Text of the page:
I think this is again one of the books recommended by some company’s senior leaders whose name I cannot remember. It is a guide on how to have a pipeline that will constantly bring out new leaders within the same company. It breaks down a career ladder into several parts. My current role falls into the very first part – I don’t manage anyone, which is perhaps why I didn’t find this book so useful. Yes, I can foresee a career ladder that goes from managing a small team to managing a product to managing a region with many products etc. But it’s just too far away from what I am doing from day to day. I hoped that by knowing what I should expect up ahead could be helpful, but it was just too much information.
One thing useful that I got out of this book is that it could be useful to summarize what I have learned and found useful so that when others need my help, I can show them my approach (instead of solving the problem for them).
- In fact, to be successful as a first-time manager requires a major transition for which many people are not adequately prepared… We’ve found that all these changes can be boiled down to the following three areas: 1. Defining and assigning work to be done, including communicating with the boss and others about needs or expectations, planning, organizing, choosing people, and delegating. 2. Enabling direct reports to do the work by monitoring, coaching, providing feedback, acquiring resources, problem solving, and communicating. 3. Building social contracts through establishing relationships with direct reports, bosses, and support groups that facilitate open dialogues and trust.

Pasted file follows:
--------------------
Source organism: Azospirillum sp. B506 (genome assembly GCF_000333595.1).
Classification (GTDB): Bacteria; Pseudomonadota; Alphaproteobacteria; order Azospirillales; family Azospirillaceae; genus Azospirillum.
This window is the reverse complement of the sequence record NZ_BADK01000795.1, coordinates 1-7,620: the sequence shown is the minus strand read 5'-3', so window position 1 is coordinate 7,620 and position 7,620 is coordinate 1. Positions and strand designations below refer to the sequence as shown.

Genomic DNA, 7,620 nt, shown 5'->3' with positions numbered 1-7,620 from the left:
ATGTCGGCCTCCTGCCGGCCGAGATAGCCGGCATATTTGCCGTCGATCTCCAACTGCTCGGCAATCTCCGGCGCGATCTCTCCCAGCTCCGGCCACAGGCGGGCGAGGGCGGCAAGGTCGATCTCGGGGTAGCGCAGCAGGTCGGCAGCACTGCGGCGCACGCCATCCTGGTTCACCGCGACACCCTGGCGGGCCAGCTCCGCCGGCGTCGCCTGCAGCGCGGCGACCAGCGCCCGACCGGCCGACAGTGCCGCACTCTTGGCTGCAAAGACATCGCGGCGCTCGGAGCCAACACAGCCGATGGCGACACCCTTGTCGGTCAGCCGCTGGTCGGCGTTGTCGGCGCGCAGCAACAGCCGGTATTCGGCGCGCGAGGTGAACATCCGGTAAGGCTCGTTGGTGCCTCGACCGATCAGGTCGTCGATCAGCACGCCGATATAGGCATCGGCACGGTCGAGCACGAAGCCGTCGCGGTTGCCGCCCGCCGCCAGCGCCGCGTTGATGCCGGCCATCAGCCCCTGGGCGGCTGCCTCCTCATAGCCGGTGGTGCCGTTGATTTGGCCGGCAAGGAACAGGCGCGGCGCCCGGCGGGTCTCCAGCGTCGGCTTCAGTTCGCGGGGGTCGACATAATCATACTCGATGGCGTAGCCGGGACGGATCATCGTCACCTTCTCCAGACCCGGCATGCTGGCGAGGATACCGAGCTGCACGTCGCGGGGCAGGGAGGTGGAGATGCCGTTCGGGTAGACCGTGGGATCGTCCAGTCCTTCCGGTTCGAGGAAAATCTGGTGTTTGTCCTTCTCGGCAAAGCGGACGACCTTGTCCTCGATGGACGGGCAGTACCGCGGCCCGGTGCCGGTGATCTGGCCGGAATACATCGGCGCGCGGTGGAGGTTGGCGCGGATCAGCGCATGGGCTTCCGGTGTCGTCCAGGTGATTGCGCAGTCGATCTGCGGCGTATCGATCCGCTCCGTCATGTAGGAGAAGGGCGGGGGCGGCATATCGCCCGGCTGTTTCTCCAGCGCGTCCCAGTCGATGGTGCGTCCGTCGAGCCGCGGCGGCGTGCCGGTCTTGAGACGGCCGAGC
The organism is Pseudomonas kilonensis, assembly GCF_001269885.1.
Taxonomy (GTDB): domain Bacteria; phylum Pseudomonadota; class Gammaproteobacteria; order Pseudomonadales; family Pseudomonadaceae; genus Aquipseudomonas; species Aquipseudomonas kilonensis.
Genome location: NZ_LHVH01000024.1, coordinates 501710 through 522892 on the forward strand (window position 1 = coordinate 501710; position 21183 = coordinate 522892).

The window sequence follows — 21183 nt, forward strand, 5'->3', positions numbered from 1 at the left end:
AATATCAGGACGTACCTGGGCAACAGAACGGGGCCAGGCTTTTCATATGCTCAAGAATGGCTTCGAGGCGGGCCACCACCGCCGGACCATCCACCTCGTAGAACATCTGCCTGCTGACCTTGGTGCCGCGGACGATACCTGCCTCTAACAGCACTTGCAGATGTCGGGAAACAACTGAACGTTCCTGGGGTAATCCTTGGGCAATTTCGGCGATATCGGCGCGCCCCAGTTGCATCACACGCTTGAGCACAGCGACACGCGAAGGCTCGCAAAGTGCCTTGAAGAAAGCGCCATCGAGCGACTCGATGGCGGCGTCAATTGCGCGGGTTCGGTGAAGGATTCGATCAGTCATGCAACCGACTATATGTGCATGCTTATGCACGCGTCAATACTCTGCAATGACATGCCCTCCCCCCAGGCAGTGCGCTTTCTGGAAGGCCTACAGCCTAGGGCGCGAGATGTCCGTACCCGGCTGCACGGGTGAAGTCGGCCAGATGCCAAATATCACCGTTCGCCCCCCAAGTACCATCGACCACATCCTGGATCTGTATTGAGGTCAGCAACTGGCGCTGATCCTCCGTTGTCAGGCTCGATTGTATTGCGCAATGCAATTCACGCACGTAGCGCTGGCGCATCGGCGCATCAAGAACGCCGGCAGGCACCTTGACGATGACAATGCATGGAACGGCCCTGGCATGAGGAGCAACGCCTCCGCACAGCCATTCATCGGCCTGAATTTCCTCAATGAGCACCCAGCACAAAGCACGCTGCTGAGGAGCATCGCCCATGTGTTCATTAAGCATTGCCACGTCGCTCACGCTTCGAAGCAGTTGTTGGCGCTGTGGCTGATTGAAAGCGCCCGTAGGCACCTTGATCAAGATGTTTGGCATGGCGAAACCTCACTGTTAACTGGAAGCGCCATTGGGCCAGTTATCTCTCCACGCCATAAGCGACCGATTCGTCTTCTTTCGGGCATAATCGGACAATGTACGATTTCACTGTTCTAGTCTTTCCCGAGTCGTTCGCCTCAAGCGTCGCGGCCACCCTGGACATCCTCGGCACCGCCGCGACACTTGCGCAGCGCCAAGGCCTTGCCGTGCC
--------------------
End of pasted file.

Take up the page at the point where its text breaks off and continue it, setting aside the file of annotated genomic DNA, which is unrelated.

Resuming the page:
- Here are some common signs that a manager hasn’t mastered this skill: Views questions from his people as interruptions Fixes their mistakes rather than teaching them to do the work properly Refuses to take ownership of the success of his people, distancing himself from their problems and failures
- First-line managers need to become accountable for the success of their subordinates (and vice versa). In this way, a relationship is built that has mutual benefits.
- When first-time managers lack the ability to delegate or coach, they’ll schedule relatively little time for each activity, preferring to spend as much time as possible on what they’re good at—doing analysis, designing products, creating software, and handling other individual contributor tasks. They don’t want to look foolish in front of their former peers and will therefore spend time on activities that make them appear competent.